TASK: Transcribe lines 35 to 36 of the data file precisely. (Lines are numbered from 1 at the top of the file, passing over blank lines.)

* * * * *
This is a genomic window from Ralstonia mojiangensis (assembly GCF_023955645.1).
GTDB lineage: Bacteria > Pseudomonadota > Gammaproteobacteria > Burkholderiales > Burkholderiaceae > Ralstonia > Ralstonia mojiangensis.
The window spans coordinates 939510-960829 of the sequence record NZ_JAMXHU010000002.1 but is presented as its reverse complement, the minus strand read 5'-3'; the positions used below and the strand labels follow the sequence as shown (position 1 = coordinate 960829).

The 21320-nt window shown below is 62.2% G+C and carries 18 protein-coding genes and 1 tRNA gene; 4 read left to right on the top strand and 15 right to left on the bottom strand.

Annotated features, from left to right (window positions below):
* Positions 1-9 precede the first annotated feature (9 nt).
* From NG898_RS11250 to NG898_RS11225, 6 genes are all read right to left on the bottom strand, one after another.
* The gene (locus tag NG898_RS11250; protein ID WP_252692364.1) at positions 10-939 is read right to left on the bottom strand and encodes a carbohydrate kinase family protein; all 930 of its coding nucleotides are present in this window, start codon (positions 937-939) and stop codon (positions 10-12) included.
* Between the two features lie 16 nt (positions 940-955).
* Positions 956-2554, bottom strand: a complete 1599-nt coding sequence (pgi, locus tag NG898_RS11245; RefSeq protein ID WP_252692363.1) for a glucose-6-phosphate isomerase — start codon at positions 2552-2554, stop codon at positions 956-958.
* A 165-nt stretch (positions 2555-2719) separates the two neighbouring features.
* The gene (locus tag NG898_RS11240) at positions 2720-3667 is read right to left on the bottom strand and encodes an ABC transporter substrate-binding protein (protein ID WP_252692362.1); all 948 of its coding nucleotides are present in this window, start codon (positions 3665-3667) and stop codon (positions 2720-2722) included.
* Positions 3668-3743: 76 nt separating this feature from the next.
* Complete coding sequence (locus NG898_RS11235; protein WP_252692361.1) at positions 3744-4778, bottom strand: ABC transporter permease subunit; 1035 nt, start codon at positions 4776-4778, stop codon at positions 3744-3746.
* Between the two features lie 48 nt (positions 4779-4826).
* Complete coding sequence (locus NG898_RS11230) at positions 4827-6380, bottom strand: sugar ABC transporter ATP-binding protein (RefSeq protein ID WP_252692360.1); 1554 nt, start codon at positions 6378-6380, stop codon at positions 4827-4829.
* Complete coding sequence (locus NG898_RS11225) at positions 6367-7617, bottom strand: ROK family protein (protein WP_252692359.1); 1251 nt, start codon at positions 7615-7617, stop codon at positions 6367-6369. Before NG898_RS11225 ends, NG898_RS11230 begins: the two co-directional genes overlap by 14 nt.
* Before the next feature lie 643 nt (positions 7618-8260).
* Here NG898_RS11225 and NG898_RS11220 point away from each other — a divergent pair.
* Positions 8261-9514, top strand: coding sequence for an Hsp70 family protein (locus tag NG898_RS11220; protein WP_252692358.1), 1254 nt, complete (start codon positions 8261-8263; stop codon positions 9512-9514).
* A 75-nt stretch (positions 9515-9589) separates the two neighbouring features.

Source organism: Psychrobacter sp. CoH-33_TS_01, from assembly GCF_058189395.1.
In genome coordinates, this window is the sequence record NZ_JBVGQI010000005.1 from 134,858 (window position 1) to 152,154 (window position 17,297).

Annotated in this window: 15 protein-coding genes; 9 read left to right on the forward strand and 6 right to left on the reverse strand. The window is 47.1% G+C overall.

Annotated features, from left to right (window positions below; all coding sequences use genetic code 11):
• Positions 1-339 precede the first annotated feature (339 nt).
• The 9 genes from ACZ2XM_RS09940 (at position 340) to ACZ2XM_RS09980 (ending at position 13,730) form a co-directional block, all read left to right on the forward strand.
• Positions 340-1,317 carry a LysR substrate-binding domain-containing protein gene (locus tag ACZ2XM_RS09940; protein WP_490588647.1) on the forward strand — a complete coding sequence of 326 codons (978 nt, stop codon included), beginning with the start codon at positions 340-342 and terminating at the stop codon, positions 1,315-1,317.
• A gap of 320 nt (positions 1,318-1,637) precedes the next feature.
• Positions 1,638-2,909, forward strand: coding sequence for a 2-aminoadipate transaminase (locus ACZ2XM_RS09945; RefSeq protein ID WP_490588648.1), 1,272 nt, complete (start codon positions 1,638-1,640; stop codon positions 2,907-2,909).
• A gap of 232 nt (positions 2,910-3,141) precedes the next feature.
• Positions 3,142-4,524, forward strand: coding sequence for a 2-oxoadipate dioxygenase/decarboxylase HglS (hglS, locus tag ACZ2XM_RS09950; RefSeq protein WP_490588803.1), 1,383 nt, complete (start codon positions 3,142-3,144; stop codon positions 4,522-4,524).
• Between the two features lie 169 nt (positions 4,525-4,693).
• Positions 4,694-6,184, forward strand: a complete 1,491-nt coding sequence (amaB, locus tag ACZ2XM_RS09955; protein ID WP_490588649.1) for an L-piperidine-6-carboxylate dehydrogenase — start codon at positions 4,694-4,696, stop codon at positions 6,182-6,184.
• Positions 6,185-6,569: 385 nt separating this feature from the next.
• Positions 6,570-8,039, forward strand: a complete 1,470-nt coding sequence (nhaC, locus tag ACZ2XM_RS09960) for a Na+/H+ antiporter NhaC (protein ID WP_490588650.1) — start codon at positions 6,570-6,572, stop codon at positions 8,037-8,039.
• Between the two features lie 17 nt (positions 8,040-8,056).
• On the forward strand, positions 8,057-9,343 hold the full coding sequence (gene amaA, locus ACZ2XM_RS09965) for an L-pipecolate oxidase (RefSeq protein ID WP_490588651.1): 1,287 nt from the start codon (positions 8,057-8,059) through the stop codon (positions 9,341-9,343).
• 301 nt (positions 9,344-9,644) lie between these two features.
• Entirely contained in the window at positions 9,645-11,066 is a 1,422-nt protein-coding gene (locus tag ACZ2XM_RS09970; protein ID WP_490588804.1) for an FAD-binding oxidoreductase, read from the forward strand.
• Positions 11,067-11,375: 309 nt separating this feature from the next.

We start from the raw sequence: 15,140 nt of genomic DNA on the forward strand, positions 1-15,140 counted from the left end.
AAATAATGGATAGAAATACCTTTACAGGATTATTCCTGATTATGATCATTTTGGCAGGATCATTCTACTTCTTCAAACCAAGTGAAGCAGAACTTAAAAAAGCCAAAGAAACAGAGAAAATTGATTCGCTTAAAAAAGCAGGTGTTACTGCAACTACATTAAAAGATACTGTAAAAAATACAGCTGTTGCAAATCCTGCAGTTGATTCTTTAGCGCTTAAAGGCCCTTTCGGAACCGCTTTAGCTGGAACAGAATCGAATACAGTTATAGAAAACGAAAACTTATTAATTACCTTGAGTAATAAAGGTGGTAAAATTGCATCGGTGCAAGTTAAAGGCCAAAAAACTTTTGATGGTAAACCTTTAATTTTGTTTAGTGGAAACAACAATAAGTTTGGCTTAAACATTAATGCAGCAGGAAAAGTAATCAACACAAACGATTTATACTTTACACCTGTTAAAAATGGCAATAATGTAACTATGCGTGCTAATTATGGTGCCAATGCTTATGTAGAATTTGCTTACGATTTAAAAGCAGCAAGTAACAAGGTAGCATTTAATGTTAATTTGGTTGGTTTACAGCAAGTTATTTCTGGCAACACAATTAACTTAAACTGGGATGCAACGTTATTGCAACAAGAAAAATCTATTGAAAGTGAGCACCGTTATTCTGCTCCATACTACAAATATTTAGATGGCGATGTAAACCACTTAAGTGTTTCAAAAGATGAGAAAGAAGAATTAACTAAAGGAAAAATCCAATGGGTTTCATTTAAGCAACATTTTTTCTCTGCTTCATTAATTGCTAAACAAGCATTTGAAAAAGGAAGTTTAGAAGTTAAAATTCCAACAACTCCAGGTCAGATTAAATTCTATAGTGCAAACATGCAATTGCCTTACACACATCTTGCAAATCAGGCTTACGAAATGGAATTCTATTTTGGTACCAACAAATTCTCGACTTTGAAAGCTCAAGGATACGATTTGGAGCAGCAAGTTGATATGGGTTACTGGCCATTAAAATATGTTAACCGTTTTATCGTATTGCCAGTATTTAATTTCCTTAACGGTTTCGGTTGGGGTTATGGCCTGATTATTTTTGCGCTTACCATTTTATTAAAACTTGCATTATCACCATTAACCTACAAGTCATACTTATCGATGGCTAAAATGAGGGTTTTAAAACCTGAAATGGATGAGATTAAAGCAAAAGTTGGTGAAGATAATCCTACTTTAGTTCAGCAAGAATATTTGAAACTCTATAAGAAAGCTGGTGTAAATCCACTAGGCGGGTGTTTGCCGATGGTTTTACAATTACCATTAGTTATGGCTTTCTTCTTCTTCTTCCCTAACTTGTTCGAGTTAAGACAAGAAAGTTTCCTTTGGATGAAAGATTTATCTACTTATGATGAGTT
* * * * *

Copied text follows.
• Positions 6,185-6,569: 385 nt separating this feature from the next.
• Positions 6,570-8,039, forward strand: a complete 1,470-nt coding sequence (nhaC, locus tag ACZ2XM_RS09960) for a Na+/H+ antiporter NhaC (protein ID WP_490588650.1) — start codon at positions 6,570-6,572, stop codon at positions 8,037-8,039.